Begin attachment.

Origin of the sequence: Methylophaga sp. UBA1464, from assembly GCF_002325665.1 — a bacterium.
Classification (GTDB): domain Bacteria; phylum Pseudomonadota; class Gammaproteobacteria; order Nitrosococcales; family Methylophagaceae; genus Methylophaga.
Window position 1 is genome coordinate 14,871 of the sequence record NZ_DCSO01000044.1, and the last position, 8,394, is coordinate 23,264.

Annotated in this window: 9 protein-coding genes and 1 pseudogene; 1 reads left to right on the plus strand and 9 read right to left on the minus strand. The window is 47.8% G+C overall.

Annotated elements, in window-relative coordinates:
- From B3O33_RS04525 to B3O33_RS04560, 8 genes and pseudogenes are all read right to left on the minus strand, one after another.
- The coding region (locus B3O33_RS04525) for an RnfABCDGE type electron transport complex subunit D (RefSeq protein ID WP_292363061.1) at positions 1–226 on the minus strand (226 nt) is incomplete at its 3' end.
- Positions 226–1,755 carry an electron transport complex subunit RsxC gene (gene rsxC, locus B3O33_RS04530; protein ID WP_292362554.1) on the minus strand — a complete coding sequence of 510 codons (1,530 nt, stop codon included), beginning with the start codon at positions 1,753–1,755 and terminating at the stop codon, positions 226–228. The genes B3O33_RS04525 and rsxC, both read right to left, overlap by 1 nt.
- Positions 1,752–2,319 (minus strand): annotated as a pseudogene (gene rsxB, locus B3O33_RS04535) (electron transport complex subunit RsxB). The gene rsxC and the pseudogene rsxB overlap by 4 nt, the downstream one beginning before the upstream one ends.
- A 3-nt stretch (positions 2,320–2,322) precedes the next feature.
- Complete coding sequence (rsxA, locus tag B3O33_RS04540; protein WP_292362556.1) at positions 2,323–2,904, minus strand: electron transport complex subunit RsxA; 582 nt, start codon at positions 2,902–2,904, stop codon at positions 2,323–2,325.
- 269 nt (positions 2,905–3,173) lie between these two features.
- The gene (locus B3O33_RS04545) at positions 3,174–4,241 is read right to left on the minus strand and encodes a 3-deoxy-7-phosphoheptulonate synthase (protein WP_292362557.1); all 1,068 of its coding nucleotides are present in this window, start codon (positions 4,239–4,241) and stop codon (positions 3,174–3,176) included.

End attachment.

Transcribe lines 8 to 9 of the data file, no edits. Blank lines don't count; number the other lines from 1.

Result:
- Positions 226–1,755 carry an electron transport complex subunit RsxC gene (gene rsxC, locus B3O33_RS04530; protein ID WP_292362554.1) on the minus strand — a complete coding sequence of 510 codons (1,530 nt, stop codon included), beginning with the start codon at positions 1,753–1,755 and terminating at the stop codon, positions 226–228. The genes B3O33_RS04525 and rsxC, both read right to left, overlap by 1 nt.
- Positions 1,752–2,319 (minus strand): annotated as a pseudogene (gene rsxB, locus B3O33_RS04535) (electron transport complex subunit RsxB). The gene rsxC and the pseudogene rsxB overlap by 4 nt, the downstream one beginning before the upstream one ends.